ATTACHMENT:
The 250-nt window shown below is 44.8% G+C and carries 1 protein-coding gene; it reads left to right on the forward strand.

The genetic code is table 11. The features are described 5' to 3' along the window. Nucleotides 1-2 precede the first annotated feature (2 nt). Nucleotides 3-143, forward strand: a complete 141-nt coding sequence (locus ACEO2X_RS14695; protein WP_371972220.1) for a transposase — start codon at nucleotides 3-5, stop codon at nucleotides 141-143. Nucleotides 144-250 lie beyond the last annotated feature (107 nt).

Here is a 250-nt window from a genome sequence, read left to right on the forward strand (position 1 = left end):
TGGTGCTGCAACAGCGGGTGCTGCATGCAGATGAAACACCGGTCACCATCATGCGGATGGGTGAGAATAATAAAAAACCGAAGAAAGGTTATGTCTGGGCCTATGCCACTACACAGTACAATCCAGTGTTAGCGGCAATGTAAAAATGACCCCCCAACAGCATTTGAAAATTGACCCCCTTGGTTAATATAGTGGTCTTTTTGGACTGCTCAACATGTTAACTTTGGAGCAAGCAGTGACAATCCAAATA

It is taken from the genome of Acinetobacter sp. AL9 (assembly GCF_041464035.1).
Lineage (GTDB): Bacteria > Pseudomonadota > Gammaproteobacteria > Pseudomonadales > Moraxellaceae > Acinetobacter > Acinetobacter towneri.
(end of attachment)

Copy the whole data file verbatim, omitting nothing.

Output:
The 250-nt window shown below is 44.8% G+C and carries 1 protein-coding gene; it reads left to right on the forward strand.

The genetic code is table 11. The features are described 5' to 3' along the window. Nucleotides 1-2 precede the first annotated feature (2 nt). Nucleotides 3-143, forward strand: a complete 141-nt coding sequence (locus ACEO2X_RS14695; protein WP_371972220.1) for a transposase — start codon at nucleotides 3-5, stop codon at nucleotides 141-143. Nucleotides 144-250 lie beyond the last annotated feature (107 nt).

Here is a 250-nt window from a genome sequence, read left to right on the forward strand (position 1 = left end):
TGGTGCTGCAACAGCGGGTGCTGCATGCAGATGAAACACCGGTCACCATCATGCGGATGGGTGAGAATAATAAAAAACCGAAGAAAGGTTATGTCTGGGCCTATGCCACTACACAGTACAATCCAGTGTTAGCGGCAATGTAAAAATGACCCCCCAACAGCATTTGAAAATTGACCCCCTTGGTTAATATAGTGGTCTTTTTGGACTGCTCAACATGTTAACTTTGGAGCAAGCAGTGACAATCCAAATA

It is taken from the genome of Acinetobacter sp. AL9 (assembly GCF_041464035.1).
Lineage (GTDB): Bacteria > Pseudomonadota > Gammaproteobacteria > Pseudomonadales > Moraxellaceae > Acinetobacter > Acinetobacter towneri.